Catching up on a Bear hunt…

Having set myself a goal to write a blog post every month. It’s hard not to notice my first two blog posts from a couple of years ago. When I was busy promoting my Kickstarter campaign and looking forwards to the prospect of going to Pilchuck Glass School in Seattle. I don’t know why I didn’t continue writing, most likely a lack of time, possibly a lack in confidence about what I achieved by going out there. This goal has given me the opportunity to look back at that endeavour and finally share with you my ‘I made it to Pilchuck story.’

I made it to Pilchuck!

On the 4th Of July 2014 I flew across the Atlantic to study at Pilchuck Glass School, and the experience was out of this world. Travelling by myself was one of many hurdles to overcome – I had never felt brave enough to do this before, so it was a big deal for me. I stayed in a quirky hostel called Urban Hideaway in Vancouver for a couple nights. Then got the Amtrak train super early in the morning over the border to Mount Vernon, a small town an hour north of Seattle.

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View from the Amtrak

A lovely glassblower called Zach picked me up. As he drove us towards Pilchuck, a mixture of excitement and nervous anticipation grew; what were the other students going to be like? Or the tutors and technicians? Would I be able to create what I wanted? What would I be making? All these questions were whizzing round my head, so many unknowns…. At that point I don’t think anything could have prepared me for Pilchuck.

The campus is set on a beautiful cedar wood farm, there’s a murky pond for swimming in, and hiking trails through the forest leading up to ‘Inspiration Point’ and – if you go further – ‘Disappointment Point’; surprisingly, both have fantastic views of the surrounding lakes, islands and mountains. On our first Sunday off we went on a 3 hour hike – our lecturer didn’t really know where he was going. It wasn’t too bad until we had to climb through stinging nettles – I made the mistake of wearing flip-flops, and one of our group fell backwards into some of them (not me).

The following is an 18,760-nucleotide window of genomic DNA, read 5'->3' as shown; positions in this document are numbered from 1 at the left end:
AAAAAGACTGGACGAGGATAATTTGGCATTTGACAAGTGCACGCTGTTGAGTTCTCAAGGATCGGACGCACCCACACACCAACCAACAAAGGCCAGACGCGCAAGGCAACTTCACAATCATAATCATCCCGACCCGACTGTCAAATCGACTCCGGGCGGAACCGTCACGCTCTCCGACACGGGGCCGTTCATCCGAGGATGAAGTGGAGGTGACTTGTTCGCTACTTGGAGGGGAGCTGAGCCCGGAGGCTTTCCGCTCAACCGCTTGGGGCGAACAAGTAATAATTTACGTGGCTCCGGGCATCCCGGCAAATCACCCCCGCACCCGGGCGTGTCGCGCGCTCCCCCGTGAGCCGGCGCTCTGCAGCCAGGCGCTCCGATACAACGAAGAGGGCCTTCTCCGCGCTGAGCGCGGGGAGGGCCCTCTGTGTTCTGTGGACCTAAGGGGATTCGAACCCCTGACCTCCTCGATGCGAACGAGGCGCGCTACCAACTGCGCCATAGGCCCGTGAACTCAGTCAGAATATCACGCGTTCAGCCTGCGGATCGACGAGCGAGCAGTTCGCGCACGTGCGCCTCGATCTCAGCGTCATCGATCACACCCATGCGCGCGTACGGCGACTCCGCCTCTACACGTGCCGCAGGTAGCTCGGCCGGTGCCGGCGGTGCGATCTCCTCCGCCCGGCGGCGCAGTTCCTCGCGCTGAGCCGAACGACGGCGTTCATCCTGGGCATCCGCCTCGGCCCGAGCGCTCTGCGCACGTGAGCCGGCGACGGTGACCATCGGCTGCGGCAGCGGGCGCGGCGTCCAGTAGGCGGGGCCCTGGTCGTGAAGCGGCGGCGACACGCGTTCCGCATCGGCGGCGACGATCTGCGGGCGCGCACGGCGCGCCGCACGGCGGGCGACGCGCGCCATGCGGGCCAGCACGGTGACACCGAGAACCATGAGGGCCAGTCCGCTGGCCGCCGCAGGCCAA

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Disappointment point

The facilities are phenomenal, a huge hot-shop, a sand casting hot-shop (where we were based), a lampworking studio (with more torches than I have ever seen in one place) and a glass lathe, a mould making studio (my favourite place), drawing studio and finishing studio. Everything is geared towards being able to make whatever you can imagine in glass.

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The Casting Shop

We worked hard, from 8am till midnight every day, with a focus on conceptual projects, initially collaborating on an interactive installation in the founding fathers’ birch trees. We were all sent off to sketch in the woods for a few hours, draw and sketch and record till we were bored, and then continue to draw some more. On returning to the group we each had to present ideas on the systems of light, sound and energy of the forest. Pooling individual sketches, negotiating and working towards a immersive glass installation.

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Drawing our ideas for systems

We created lots of blown glass droplet and rock forms, that we learned how to mirror. Hanging these from the trees and creating a stone circle. Somehow we also created a huge glass helmet with horns that when worn was meant to heighten the sounds of the trees.

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Ben Wright in the bubble

The course ‘a finely crafted idea’ then progressed to focus on our own ideas. We were encouraged by tutors and international glass artists Ben Wright and Stine Bidstrup to work outside of our comfort zones. This I found incredibly difficult. However, I was intrigued and excited by various stories of bear sightings around the campus. I started researching bears including fighting, tracking and traps. After initially wanting to make glass ‘bear shit’ to put in the woods, which got poo pooed (excuse the pun), I discovered that American porter loos are called honey buckets. I became focused on creating a honey bucket mock bear trap. 

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Quick model of my idea for a honey bucket glass bear trap

After a group critique it was pointed out that this wouldn’t be pushing my ideas far enough either. So I  decided to maximise the prospect of seeing a bear in the woods. I sketched in the woods. I went on loads of  late night walks through the trees without a torch… I didn’t see any bears, but that doesn’t mean that they didn’t see me. I recorded some of the walks. I filmed interviews about bears sights with staff and students. I edited together this short set of stories about sightings of bears replacing the word bear for ‘it’. Looking back at my research I found this incredible image of a man in a nail suit that was designed to use for fighting bears.

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Internet image of a bear hug?

It, this image of the Russian bear suit and the video, alongside some gnarly glass sandcasts with nails sticking out of them, all became part of an installation I created in a ‘hunting’ shed.